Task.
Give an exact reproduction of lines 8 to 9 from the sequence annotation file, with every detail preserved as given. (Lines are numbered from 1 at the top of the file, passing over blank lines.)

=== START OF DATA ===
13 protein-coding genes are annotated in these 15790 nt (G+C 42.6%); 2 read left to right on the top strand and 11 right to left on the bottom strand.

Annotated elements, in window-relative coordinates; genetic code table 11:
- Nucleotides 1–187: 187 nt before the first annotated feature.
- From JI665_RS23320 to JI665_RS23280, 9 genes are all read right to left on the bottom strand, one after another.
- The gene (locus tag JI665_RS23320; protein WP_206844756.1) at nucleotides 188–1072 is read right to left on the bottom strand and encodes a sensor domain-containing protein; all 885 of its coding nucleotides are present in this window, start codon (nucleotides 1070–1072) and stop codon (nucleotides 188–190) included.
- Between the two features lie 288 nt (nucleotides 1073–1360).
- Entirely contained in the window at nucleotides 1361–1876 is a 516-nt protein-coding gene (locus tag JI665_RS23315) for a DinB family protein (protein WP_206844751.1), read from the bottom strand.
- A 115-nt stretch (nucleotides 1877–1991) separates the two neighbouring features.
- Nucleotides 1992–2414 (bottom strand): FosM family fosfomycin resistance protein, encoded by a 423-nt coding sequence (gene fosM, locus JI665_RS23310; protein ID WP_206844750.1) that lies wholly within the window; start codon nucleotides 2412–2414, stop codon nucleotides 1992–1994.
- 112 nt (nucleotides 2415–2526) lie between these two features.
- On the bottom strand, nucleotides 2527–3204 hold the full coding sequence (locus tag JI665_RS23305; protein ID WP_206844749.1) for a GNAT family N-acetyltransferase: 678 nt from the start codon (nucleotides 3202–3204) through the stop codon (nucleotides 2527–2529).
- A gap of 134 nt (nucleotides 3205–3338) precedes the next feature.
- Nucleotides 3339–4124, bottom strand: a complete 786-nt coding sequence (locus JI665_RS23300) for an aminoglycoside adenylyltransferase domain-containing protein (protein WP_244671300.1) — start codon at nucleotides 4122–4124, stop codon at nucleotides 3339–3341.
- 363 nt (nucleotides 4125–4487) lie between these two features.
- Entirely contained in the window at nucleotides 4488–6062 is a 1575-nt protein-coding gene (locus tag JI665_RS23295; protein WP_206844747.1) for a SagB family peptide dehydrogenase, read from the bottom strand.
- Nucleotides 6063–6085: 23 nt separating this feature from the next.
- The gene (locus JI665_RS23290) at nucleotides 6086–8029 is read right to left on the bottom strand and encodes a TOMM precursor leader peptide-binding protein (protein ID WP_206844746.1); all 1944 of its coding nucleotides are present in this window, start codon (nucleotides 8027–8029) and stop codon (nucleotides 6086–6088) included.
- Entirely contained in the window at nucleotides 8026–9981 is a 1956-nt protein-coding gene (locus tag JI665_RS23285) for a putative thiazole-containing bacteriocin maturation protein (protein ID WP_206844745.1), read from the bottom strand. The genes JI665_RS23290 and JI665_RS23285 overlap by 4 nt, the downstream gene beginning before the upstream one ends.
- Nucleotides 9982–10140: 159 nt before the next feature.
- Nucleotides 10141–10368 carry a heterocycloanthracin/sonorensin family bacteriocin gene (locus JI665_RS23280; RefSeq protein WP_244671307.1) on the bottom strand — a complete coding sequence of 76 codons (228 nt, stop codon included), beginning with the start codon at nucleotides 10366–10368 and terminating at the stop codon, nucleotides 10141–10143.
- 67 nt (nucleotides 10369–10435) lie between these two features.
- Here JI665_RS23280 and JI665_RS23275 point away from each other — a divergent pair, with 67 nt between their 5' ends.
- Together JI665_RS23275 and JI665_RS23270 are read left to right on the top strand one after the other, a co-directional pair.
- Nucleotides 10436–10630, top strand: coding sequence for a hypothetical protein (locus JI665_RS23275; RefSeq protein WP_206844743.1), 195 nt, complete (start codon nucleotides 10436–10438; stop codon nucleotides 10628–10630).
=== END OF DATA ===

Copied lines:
- A 115-nt stretch (nucleotides 1877–1991) separates the two neighbouring features.
- Nucleotides 1992–2414 (bottom strand): FosM family fosfomycin resistance protein, encoded by a 423-nt coding sequence (gene fosM, locus JI665_RS23310; protein ID WP_206844750.1) that lies wholly within the window; start codon nucleotides 2412–2414, stop codon nucleotides 1992–1994.